Additional candidates enter Bartlett alderman races

By , Special to the Daily Memphian Updated: July 20, 2022 6:06 AM CT | Published: July 20, 2022 4:00 AM CT

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With the qualifying deadline just a month away, another alderman candidate is getting his signatures together to file a petition in Bartlett.

Victor Michael Read will make a run for the city’s alderman Position 1 seat.


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“After getting involved with some of the meetings and seeing the way Bartlett’s going, it seems to me like it’s turning into Cordova, and I don’t like the policies that are being exhibited by leadership,” Read said. “So I’m trying to get involved to see what I can do to keep Bartlett Bartlett.”

Read, who works in the mechanical industry, has lived in Bartlett since 2019, his mother and grandparents are long-time residents and he has a son who attends Bartlett schools.

His interest in running for an elected position began with COVID-19 and the way the Bartlett City Schools Board of Education reacted to parents and issues they had with COVID restrictions. As an alderman, his ability to dictate school system policies would be limited. 

<strong>Victor Michael Read</strong>

Victor Michael Read

“There was not a good response and there was not good policy,” Read said. “I didn’t move into Bartlett to have Shelby County policies on me. They basically just Xeroxed whatever Shelby County said and went forward, and there was no option of looking into other alternatives.”

He also fears federal policies could worsen the situation.

“And they will implement them because they have proven that they will not turn down the federal dollar,” said Read, who cites how Bartlett schools got additional funding by following the mandates set forth by the Shelby County Health Department.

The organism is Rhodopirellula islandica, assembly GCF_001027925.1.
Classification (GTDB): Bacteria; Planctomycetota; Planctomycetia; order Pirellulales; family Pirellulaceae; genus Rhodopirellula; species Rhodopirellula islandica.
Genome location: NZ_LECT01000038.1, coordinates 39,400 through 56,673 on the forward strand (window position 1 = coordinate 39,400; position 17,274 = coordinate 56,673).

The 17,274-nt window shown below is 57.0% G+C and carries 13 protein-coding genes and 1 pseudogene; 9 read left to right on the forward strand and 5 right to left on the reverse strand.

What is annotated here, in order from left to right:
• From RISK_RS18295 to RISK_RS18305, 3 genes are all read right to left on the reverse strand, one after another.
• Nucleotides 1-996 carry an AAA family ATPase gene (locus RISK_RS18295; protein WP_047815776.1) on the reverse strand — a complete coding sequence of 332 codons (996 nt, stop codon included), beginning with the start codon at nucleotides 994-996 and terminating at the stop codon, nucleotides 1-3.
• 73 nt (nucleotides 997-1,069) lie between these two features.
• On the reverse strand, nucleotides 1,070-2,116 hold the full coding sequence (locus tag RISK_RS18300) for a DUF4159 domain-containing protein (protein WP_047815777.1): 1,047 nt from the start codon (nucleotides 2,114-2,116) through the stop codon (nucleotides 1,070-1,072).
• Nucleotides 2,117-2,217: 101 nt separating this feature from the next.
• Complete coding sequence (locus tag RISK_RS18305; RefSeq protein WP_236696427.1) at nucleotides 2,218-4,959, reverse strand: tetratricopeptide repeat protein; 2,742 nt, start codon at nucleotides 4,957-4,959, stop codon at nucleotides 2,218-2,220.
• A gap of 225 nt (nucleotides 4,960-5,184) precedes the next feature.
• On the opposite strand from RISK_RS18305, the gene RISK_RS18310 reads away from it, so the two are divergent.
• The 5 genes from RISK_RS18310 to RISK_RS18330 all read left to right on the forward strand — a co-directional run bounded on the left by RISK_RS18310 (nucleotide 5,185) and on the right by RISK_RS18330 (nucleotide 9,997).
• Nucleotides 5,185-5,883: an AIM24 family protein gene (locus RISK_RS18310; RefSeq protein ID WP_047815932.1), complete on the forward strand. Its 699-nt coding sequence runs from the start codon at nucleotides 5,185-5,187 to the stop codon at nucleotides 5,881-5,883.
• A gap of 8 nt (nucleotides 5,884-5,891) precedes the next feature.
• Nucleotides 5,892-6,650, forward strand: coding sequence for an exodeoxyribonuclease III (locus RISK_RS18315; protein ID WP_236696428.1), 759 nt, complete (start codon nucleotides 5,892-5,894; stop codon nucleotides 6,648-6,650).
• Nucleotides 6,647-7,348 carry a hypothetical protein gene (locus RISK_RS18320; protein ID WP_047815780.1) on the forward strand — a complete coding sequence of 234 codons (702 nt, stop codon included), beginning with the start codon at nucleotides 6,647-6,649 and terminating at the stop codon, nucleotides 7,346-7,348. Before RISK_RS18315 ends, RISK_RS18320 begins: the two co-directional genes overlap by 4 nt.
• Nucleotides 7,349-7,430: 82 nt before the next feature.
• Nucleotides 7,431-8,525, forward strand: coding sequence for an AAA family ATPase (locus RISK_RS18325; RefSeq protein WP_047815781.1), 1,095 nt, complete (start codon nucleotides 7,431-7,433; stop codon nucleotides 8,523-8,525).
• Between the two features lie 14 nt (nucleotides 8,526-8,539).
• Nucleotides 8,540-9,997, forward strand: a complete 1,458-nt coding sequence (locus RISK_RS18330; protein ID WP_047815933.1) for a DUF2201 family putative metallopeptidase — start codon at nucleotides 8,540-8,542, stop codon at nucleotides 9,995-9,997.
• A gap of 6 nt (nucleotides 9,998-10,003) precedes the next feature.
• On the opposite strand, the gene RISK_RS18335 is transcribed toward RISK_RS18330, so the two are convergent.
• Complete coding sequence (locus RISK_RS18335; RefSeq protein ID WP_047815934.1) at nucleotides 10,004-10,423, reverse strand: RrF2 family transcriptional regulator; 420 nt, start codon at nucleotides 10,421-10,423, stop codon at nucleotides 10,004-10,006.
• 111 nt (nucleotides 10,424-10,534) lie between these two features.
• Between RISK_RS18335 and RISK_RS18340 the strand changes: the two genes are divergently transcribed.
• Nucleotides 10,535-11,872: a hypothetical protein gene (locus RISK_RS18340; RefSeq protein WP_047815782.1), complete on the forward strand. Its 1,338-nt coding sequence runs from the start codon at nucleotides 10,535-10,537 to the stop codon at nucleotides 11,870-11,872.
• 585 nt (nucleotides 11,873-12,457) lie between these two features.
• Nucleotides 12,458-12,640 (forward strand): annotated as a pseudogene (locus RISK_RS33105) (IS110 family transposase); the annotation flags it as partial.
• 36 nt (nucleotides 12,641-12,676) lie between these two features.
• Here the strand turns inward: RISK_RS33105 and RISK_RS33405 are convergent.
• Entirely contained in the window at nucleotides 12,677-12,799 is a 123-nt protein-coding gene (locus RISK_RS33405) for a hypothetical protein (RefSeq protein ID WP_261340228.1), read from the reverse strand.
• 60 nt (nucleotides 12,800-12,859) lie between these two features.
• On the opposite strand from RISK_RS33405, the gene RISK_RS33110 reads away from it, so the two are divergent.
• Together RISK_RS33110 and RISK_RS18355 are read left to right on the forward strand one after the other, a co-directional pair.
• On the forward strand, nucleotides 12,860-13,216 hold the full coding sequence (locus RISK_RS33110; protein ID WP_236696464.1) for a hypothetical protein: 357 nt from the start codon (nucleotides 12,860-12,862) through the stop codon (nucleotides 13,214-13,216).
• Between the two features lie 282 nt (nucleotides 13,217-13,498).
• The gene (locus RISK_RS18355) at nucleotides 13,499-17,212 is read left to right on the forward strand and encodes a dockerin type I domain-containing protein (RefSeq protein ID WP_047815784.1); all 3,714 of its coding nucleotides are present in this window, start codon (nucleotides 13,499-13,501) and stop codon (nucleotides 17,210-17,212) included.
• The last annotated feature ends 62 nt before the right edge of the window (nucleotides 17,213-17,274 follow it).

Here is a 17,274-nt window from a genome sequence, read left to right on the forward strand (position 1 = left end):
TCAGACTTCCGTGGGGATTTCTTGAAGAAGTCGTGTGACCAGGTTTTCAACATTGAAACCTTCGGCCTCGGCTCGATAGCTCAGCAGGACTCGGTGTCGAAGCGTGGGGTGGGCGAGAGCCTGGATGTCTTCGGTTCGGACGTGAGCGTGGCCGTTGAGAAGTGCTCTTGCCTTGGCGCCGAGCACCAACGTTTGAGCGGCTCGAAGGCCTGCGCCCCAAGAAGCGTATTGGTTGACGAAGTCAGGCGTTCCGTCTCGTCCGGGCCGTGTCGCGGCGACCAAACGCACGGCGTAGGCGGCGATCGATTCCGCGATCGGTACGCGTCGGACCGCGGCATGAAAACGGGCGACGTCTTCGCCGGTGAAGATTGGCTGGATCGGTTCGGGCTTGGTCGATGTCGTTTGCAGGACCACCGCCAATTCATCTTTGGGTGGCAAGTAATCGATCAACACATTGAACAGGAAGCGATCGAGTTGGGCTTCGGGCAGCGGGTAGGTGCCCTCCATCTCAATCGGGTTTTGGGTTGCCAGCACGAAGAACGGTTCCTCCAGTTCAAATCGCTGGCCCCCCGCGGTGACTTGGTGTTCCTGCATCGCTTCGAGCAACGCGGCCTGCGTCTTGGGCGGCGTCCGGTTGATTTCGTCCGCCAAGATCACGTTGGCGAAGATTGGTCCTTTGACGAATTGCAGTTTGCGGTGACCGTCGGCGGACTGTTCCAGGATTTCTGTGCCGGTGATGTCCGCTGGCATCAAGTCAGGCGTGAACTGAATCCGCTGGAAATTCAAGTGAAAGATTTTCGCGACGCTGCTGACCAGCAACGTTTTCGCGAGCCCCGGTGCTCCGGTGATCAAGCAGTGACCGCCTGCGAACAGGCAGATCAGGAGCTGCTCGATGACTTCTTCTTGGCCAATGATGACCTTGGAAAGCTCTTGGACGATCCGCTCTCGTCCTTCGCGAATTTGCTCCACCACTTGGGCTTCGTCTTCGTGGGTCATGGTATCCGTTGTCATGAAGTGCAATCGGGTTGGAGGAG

He also has issues with how the Bartlett Board of Mayor and Aldermen approved the special use permit for the Union Depot mixed-use project on the 74-acre site of the former Tennessee Baptist Children’s Home.


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“When you have 30 people show and take up as much time as they’re given to say they did not want that special permit ... and then they only read the one letter that thinks it’s going to be a good thing and then every single alderman votes for it — the people didn’t want that,” Read said.

He also thinks the city should start looking at how it is going to expand the school system to get the head count down per teacher and explore ways of keeping and getting better teachers.

“None of this is being talked about when you go to these board meetings,” said Read, 32, who touts himself as the city’s youngest alderman candidate.

“I’m the youngest, I’m the newest and I have no experience in politics. And that doesn’t bother me because just having common sense about what’s been going on in the country for the past two or three years tells you all you need to know about what we need to do for local, state and federal politics.”


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Brad King and Jimmy Norman have also pulled petitions to run for Position 1.

Earlier this year, Christopher Michael Barnes announced intentions to run for Position 1, but he has since decided against running this year.

“Looking at the timing of everything and some things that have uncovered for me personally, I’m going to subtract out,” Barnes said. 

He is still interested in doing some public service but is unsure at what level.

Robert GriffinStephen Spencer and Brandon Weise have pulled petitions to run for Position 2, with Griffin already having filed.


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Paul Kaiser has pulled a petition to run for Alderman Position 3, and his opponent David Reaves has filed his petition with the required signatures.

In the city’s mayoral race, Brent Hammonds, David Parsons, and Kevin Quinn have filed their petitions to run, and John Lackey has until Aug. 18 to file.

Early voting starts Oct. 19 and runs until Nov. 3, with Election Day Nov. 8.

Topics

2022 Bartlett elections Bartlett City Schools Victor Michael Read

Michael Waddell

Michael Waddell is a native Memphian with more than 20 years of professional writing and editorial experience, working most recently with The Daily News and High Ground News.


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